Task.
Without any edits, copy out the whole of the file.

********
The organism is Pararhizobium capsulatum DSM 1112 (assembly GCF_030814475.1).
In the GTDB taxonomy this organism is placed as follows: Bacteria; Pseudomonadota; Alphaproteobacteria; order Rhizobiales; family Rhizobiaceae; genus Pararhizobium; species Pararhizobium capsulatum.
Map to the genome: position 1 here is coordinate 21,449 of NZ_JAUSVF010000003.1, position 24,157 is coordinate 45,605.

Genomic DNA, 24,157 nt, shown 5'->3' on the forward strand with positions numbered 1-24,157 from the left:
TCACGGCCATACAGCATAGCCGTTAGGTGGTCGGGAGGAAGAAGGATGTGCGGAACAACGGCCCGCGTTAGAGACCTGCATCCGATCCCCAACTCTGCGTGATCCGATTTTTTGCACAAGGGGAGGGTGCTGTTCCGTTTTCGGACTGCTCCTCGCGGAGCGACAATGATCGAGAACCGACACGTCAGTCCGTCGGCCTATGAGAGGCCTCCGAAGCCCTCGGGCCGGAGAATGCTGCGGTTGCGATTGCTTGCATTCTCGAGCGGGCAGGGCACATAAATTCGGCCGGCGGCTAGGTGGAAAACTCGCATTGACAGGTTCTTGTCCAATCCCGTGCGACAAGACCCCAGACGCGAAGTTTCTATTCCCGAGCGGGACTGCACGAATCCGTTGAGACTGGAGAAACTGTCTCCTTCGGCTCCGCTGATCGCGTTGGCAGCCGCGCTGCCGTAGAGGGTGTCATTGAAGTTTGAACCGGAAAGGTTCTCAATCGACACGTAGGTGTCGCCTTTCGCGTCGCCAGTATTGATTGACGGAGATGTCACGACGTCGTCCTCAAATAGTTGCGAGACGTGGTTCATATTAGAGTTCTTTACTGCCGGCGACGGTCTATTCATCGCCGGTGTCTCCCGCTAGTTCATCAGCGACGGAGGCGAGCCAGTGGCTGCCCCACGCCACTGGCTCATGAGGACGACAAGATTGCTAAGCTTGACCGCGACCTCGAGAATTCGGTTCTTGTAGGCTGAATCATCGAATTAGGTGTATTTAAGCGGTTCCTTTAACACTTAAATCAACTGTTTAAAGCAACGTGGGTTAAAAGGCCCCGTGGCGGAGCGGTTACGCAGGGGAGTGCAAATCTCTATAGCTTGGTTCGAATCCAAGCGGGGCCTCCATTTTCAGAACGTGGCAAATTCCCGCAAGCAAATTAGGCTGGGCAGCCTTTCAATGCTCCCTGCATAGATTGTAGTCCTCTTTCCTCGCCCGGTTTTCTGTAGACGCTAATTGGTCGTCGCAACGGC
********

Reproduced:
The organism is Pararhizobium capsulatum DSM 1112 (assembly GCF_030814475.1).
In the GTDB taxonomy this organism is placed as follows: Bacteria; Pseudomonadota; Alphaproteobacteria; order Rhizobiales; family Rhizobiaceae; genus Pararhizobium; species Pararhizobium capsulatum.
Map to the genome: position 1 here is coordinate 21,449 of NZ_JAUSVF010000003.1, position 24,157 is coordinate 45,605.

Genomic DNA, 24,157 nt, shown 5'->3' on the forward strand with positions numbered 1-24,157 from the left:
TCACGGCCATACAGCATAGCCGTTAGGTGGTCGGGAGGAAGAAGGATGTGCGGAACAACGGCCCGCGTTAGAGACCTGCATCCGATCCCCAACTCTGCGTGATCCGATTTTTTGCACAAGGGGAGGGTGCTGTTCCGTTTTCGGACTGCTCCTCGCGGAGCGACAATGATCGAGAACCGACACGTCAGTCCGTCGGCCTATGAGAGGCCTCCGAAGCCCTCGGGCCGGAGAATGCTGCGGTTGCGATTGCTTGCATTCTCGAGCGGGCAGGGCACATAAATTCGGCCGGCGGCTAGGTGGAAAACTCGCATTGACAGGTTCTTGTCCAATCCCGTGCGACAAGACCCCAGACGCGAAGTTTCTATTCCCGAGCGGGACTGCACGAATCCGTTGAGACTGGAGAAACTGTCTCCTTCGGCTCCGCTGATCGCGTTGGCAGCCGCGCTGCCGTAGAGGGTGTCATTGAAGTTTGAACCGGAAAGGTTCTCAATCGACACGTAGGTGTCGCCTTTCGCGTCGCCAGTATTGATTGACGGAGATGTCACGACGTCGTCCTCAAATAGTTGCGAGACGTGGTTCATATTAGAGTTCTTTACTGCCGGCGACGGTCTATTCATCGCCGGTGTCTCCCGCTAGTTCATCAGCGACGGAGGCGAGCCAGTGGCTGCCCCACGCCACTGGCTCATGAGGACGACAAGATTGCTAAGCTTGACCGCGACCTCGAGAATTCGGTTCTTGTAGGCTGAATCATCGAATTAGGTGTATTTAAGCGGTTCCTTTAACACTTAAATCAACTGTTTAAAGCAACGTGGGTTAAAAGGCCCCGTGGCGGAGCGGTTACGCAGGGGAGTGCAAATCTCTATAGCTTGGTTCGAATCCAAGCGGGGCCTCCATTTTCAGAACGTGGCAAATTCCCGCAAGCAAATTAGGCTGGGCAGCCTTTCAATGCTCCCTGCATAGATTGTAGTCCTCTTTCCTCGCCCGGTTTTCTGTAGACGCTAATTGGTCGTCGCAACGGC